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Do Popcorn Ceilings Contain Lead?

Scraping Back a Popcorn Ceiling

Popcorn ceilings are old and outdated and nowadays considered ugly. If you’ve been thinking about removing your popcorn ceiling to improve your home, you’ve probably heard about the dangers of asbestos. But you might also wonder if popcorn ceilings contain lead.

The truth is that depending on how old your house is, your popcorn ceiling could contain both asbestos and lead. This is because most popcorn ceilings made before 1978 were covered in a single coating of lead-based paint.

Is Popcorn Ceiling Toxic?

Popcorn ceiling is only toxic if it contains lead or asbestos. Popcorn ceiling from between the 1950s to the 1980s was generally made with between 1% to 10% asbestos. Any percentage of asbestos is dangerous. Even if there’s just a tiny bit inside your popcorn ceiling, it’s still toxic. Although, a huge percent of asbestos is definitely more toxic than a smaller percent.

But here’s the deal. The toxic asbestos in your ceiling can’t actually hurt you so long as the texture is undisturbed. Also, the asbestos or even lead can’t harm you if it’s been properly covered by ceiling tiles or extra drywall.

If you’re worried about asbestos, the best thing you can do is purchase a testing kit from your local hardware store. A quick test will prove whether you have asbestos in your ceiling or not. If your ceiling has asbestos, chances are pretty good that it also has lead. These two building materials were used together before both of them were banned.

What is so Bad About a Popcorn Ceiling?

Popcorn ceiling itself isn’t bad. Popcorn ceiling was once an inexpensive way to cover a ceiling while adding a layer of sound-dampening material to a room. Popcorn ceiling really helps mitigate noises heard throughout the house.

The bad parts about popcorn ceiling include toxicity from asbestos and lead and an ugly and outdated appearance. Popcorn ceiling can also make a room appear darker because of its texture. You don’t get as much natural light and rooms tend to appear more shadowy.

Perhaps the worst part about popcorn ceiling is just how dirty it gets. Popcorn ceiling is a magnet for dust, dirt, and spider webs. You should definitely clean any painted ceiling once in a while, but popcorn ceiling requires regular maintenance unless you want spiders roosting above your head and dust particles trapped inside the textured grooves.  

Should I Remove My Popcorn Ceiling?

Removing popcorn ceiling is always a good idea. Nobody wants their house to look outdated. If you’re trying to sell your home, getting rid of an old and possibly toxic texture on your ceiling is recommended.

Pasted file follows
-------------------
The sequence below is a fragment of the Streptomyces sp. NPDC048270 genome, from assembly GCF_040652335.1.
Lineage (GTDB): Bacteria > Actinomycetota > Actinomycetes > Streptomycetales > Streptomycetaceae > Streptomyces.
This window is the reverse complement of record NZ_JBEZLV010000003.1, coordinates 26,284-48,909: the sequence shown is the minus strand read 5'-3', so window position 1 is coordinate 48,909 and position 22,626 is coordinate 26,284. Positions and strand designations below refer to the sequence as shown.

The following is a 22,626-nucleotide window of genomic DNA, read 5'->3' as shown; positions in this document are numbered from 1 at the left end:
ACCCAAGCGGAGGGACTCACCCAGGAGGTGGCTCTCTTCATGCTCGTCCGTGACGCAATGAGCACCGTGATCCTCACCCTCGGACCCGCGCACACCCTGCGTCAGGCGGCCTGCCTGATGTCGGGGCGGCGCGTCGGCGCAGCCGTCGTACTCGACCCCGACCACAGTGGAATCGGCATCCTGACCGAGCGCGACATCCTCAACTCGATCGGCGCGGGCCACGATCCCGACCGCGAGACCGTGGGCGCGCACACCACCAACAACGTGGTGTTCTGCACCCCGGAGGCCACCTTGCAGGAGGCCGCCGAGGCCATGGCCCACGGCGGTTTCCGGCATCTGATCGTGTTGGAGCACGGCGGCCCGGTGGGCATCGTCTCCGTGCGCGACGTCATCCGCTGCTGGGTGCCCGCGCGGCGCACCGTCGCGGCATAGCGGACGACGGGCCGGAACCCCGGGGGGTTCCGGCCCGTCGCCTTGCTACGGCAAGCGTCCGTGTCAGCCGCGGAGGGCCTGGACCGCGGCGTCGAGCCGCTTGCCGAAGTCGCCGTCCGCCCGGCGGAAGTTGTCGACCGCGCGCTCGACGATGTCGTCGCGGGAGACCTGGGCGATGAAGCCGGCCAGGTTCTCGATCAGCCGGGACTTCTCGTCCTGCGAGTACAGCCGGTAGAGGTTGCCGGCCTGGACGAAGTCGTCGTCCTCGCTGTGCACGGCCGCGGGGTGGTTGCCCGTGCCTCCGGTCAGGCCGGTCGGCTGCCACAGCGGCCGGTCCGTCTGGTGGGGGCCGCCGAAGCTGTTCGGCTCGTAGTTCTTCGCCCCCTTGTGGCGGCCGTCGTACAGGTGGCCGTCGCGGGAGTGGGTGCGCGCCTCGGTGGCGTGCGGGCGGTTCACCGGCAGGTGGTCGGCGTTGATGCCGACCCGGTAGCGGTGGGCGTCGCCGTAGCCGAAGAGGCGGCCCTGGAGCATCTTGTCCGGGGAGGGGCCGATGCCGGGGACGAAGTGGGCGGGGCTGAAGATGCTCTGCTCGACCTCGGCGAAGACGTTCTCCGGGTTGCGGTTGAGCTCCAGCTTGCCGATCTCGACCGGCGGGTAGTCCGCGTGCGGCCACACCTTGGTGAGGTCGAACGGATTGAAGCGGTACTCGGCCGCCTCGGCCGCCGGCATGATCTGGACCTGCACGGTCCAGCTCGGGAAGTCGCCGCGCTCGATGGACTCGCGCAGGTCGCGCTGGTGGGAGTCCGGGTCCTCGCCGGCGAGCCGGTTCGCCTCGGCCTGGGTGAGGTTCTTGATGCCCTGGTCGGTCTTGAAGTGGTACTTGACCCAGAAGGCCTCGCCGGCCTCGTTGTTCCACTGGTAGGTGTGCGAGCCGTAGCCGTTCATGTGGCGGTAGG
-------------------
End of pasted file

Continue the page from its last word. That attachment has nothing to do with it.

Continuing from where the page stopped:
Removing popcorn ceiling can brighten up the room, it can make the room appear more spacious than it really is, and it removes any chance of inhaling toxic asbestos dust or lead particles. You can also cover a popcorn ceiling using decorative ceiling tiles, wooden planks, or even a new coat of fresh paint.

Is Removing Popcorn Ceiling Dangerous?

Removing a popcorn ceiling can be very dangerous. Scraping off the popcorn texture will result in dust and flakes falling from your ceiling and getting caught in the air. If your popcorn ceiling contains both asbestos ad lead, you’ll have toxic particles in the air that can easily be sucked into your lungs and cause serious health problems.

To remove a popcorn ceiling safely, lead dust containment must be practiced. You also need to make sure the asbestos is contained. For this reason alone, removing popcorn ceiling is very dangerous. It’s recommended that you never remove popcorn ceiling yourself. You should always hire a person who is certified in dealing with these types of contaminants and who can remove the popcorn ceiling safely.

If you do decide to remove popcorn ceiling yourself, keep in mind that it will require special equipment such as respirators and eye protection. It can also take a long time, and if you don’t quite know what you’re doing, particles of lead and asbestos can become trapped elsewhere in your home.

Do all Popcorn Ceilings Have Asbestos?  

Not all popcorn ceilings have asbestos. However, many of them do. Up until the late 1970s, white asbestos fiber was used in the material for creating popcorn ceiling. Asbestos was also used in many other construction materials.

But even if your house was built in the 1980s or early 1990s, there is a chance that some old material was used in the construction. Just because asbestos was banned doesn’t mean it stopped being used overnight.

That being said, if you have a newer home built with popcorn ceilings, you’re probably going to be safe from asbestos. You can still install a popcorn ceiling in a home with a totally safe mixture today. It’s just that nobody really wants popcorn ceilings anymore, so there isn’t a huge demand.

Final Thoughts

Unfortunately, your popcorn ceiling could be infected with asbestos and lead. Both these things are highly toxic and should be avoided at all costs. Removing your popcorn ceiling is the best way to rid yourself of dangerous lead and asbestos, but be sure that you always hire a professional contractor. Never risk the health of yourself or your family.

Resources:

There’s Lead in Your Popcorn Ceilings (ecobondlbp.com)

Asbestos Popcorn Ceilings: What Is Considered Safe?

  • Gregory A Seely
  • Gregory A Seely

    Greg is a self taught home renovator and writer for RenoViso. His shares his experiences with Southern Living, Traditional Home and other publications.

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